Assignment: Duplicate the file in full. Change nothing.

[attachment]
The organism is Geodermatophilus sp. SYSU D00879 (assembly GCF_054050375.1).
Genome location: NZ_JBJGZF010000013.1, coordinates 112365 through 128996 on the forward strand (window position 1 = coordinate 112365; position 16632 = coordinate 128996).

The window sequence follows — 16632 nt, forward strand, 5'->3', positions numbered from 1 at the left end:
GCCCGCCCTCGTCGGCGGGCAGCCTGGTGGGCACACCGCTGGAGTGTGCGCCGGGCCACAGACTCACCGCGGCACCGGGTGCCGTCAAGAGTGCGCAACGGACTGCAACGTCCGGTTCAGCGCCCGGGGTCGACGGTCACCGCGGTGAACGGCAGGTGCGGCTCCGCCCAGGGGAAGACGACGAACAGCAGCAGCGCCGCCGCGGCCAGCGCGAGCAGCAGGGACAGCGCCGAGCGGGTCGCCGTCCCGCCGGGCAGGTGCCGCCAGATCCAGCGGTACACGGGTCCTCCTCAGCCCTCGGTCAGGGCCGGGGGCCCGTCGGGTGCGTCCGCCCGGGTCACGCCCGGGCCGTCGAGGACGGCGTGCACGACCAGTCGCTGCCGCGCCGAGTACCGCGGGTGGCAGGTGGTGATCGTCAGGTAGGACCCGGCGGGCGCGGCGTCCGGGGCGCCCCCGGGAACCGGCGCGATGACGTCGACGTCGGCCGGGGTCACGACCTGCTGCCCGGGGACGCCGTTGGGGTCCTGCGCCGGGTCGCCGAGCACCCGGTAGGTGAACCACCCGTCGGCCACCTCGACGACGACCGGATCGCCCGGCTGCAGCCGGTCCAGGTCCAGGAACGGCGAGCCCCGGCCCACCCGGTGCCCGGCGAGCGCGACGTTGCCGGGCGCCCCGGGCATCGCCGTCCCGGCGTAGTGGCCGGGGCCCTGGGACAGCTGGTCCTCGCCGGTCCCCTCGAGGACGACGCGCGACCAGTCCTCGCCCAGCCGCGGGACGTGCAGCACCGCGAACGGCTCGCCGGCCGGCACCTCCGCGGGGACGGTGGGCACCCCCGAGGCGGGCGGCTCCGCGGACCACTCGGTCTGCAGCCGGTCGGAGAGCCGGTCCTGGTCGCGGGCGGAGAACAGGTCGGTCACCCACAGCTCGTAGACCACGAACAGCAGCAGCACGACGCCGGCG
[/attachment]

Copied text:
The organism is Geodermatophilus sp. SYSU D00879 (assembly GCF_054050375.1).
Genome location: NZ_JBJGZF010000013.1, coordinates 112365 through 128996 on the forward strand (window position 1 = coordinate 112365; position 16632 = coordinate 128996).

The window sequence follows — 16632 nt, forward strand, 5'->3', positions numbered from 1 at the left end:
GCCCGCCCTCGTCGGCGGGCAGCCTGGTGGGCACACCGCTGGAGTGTGCGCCGGGCCACAGACTCACCGCGGCACCGGGTGCCGTCAAGAGTGCGCAACGGACTGCAACGTCCGGTTCAGCGCCCGGGGTCGACGGTCACCGCGGTGAACGGCAGGTGCGGCTCCGCCCAGGGGAAGACGACGAACAGCAGCAGCGCCGCCGCGGCCAGCGCGAGCAGCAGGGACAGCGCCGAGCGGGTCGCCGTCCCGCCGGGCAGGTGCCGCCAGATCCAGCGGTACACGGGTCCTCCTCAGCCCTCGGTCAGGGCCGGGGGCCCGTCGGGTGCGTCCGCCCGGGTCACGCCCGGGCCGTCGAGGACGGCGTGCACGACCAGTCGCTGCCGCGCCGAGTACCGCGGGTGGCAGGTGGTGATCGTCAGGTAGGACCCGGCGGGCGCGGCGTCCGGGGCGCCCCCGGGAACCGGCGCGATGACGTCGACGTCGGCCGGGGTCACGACCTGCTGCCCGGGGACGCCGTTGGGGTCCTGCGCCGGGTCGCCGAGCACCCGGTAGGTGAACCACCCGTCGGCCACCTCGACGACGACCGGATCGCCCGGCTGCAGCCGGTCCAGGTCCAGGAACGGCGAGCCCCGGCCCACCCGGTGCCCGGCGAGCGCGACGTTGCCGGGCGCCCCGGGCATCGCCGTCCCGGCGTAGTGGCCGGGGCCCTGGGACAGCTGGTCCTCGCCGGTCCCCTCGAGGACGACGCGCGACCAGTCCTCGCCCAGCCGCGGGACGTGCAGCACCGCGAACGGCTCGCCGGCCGGCACCTCCGCGGGGACGGTGGGCACCCCCGAGGCGGGCGGCTCCGCGGACCACTCGGTCTGCAGCCGGTCGGAGAGCCGGTCCTGGTCGCGGGCGGAGAACAGGTCGGTCACCCACAGCTCGTAGACCACGAACAGCAGCAGCACGACGCCGGCG